The day before Swan’s second surgery, a messenger arrived with news for Shiloh. He was dusty from the road, clearly not from Strip City, and Ivy recognized a patch on his too-warm-for-the-weather leather jacket. The desert dust caking it and his hair were the same color. “Benzer?” she asked.
He nodded politely.
“Ivy Aniram,” she introduced herself. Holly followed suit. Shiloh stood in the kitchen doorway, curious but didn’t introduce herself.
“Bastion,” he replied.
“Forgive me if I sound challenging,” Holly said, “but why do you think she’s here?”
“We have our ways.”
“They do,” Ivy agreed. “What’s the message?”
Bastion turned to Shiloh, though he’d given no indication that he’d even seen her. “You’re her. I’ve got word from Spiker. He was injured in Detroit a month back, burned his lungs fighting a fire. He died,” he said, with a slight pause and a bow to let this information sink in, then handed her a small token. “He named you caretaker of his 300D.”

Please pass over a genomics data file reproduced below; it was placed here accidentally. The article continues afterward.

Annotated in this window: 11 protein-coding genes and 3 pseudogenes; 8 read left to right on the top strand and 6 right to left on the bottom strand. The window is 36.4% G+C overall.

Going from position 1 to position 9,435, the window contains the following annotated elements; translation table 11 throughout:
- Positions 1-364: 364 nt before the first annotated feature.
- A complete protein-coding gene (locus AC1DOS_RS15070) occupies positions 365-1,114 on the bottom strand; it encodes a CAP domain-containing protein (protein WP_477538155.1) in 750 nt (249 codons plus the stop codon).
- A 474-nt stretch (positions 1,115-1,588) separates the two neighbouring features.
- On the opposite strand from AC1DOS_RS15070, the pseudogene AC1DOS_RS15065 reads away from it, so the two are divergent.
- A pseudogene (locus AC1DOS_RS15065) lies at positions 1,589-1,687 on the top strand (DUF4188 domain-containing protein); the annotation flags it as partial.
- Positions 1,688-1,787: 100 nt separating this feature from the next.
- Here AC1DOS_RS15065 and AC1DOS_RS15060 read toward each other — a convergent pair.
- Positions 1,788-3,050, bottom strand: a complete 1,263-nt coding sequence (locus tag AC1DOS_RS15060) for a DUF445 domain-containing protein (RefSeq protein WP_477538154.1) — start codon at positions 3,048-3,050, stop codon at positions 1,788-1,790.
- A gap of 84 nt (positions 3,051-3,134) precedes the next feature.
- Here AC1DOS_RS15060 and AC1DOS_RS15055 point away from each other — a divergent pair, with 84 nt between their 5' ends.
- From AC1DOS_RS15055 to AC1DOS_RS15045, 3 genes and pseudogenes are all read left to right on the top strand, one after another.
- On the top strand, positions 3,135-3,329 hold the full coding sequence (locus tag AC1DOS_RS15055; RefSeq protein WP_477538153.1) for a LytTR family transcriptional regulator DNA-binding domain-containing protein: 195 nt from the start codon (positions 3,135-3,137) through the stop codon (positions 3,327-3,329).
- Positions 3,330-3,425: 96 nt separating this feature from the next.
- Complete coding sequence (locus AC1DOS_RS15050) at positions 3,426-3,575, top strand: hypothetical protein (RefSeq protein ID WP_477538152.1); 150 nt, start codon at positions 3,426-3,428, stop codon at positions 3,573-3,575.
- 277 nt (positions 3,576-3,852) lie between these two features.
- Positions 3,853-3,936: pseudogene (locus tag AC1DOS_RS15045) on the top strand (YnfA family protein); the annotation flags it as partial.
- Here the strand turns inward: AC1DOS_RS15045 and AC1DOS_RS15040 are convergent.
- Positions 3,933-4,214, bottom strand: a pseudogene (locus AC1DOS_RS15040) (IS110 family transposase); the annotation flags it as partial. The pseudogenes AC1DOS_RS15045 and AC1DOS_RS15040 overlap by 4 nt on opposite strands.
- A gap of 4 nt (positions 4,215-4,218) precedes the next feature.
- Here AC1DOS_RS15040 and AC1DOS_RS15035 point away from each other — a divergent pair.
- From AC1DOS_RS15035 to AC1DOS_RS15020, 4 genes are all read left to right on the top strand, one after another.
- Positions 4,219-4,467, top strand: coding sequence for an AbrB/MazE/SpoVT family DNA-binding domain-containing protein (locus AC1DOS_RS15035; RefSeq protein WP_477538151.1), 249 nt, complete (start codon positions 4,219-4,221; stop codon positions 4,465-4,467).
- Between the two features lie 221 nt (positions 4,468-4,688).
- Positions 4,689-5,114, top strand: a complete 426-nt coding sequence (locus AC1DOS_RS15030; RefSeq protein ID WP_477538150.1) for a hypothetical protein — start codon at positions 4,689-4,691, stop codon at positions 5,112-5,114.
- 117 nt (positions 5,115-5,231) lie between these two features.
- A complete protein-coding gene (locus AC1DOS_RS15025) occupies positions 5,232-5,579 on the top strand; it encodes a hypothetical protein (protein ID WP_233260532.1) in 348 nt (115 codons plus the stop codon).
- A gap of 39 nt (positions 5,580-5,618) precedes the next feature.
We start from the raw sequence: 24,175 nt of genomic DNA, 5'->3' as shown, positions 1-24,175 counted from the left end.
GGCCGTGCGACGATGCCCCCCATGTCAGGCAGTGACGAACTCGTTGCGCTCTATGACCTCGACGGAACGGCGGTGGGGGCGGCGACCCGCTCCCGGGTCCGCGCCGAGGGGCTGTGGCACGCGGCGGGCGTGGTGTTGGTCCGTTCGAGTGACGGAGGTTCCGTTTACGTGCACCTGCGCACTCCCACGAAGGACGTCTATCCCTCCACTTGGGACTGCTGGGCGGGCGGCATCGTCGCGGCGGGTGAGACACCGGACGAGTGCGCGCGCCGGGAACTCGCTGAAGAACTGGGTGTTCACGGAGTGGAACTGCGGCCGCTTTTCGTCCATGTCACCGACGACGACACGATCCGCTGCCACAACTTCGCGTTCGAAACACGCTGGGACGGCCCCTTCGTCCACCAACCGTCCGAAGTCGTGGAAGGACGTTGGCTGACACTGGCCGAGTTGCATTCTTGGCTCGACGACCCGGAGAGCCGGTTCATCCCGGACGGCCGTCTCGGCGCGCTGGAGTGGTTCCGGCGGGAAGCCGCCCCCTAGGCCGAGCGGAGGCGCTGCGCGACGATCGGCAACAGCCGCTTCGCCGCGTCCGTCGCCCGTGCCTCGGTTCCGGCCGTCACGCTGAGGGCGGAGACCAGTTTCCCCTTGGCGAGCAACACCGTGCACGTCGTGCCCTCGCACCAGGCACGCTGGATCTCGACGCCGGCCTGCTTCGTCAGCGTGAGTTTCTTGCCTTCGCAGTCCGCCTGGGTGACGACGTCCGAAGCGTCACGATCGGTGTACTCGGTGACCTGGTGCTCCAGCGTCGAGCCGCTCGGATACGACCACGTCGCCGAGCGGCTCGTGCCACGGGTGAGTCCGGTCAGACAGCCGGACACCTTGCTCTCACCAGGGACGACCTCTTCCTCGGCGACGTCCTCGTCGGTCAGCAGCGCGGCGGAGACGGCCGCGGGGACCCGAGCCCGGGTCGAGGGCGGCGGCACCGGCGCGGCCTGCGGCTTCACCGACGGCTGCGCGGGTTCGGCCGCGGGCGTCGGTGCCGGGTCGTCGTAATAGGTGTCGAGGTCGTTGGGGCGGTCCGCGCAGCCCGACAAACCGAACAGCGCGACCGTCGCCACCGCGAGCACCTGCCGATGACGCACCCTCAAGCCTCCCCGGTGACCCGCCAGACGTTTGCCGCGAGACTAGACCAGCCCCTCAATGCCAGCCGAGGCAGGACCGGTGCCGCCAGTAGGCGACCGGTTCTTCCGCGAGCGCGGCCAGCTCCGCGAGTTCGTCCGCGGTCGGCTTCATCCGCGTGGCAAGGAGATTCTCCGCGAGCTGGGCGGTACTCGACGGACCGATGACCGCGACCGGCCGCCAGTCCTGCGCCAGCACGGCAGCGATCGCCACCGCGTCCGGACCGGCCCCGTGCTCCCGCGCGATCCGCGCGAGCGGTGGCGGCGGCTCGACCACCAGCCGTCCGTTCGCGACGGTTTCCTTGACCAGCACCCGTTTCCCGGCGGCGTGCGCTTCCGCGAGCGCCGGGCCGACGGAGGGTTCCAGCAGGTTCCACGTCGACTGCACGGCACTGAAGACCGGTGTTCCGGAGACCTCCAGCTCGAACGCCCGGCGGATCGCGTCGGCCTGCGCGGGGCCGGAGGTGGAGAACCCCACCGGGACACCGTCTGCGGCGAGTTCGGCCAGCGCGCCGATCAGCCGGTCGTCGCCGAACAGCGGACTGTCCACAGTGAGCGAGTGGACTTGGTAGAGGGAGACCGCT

She crossed the room, stepped forward to take it; it was a small chrome ring with a three-pointed star in the middle. “Caretaker?”
“His rig belongs to you now,” Ivy said. “Isn’t that unusual?” she asked Bastion. “Thought the rule was you left your rigs to each other.”
“Not always,” he replied. She got the sense he was politely masking disapproval. “A body’s last desire is what it is. Spiker met lots of girls. Always made the latest pretty one his caretaker.”
“Aw,” Shiloh said softly, looking at the Mercedes logo in her hand. “But I don’t know how to drive.”
This didn’t seem to encourage Bastion; Ivy said, “I do. Spiker’s rig runs on diesel, right?”
Mollified, the Benzer nodded.
“We’ll take care of it.”
He nodded again. “The car is in Detroit, cached. I’m heading west tomorrow, if you’d like passage across the worst of the desert to Tulsa.”
“That would be appreciated,” she said. “Do you have room for two?”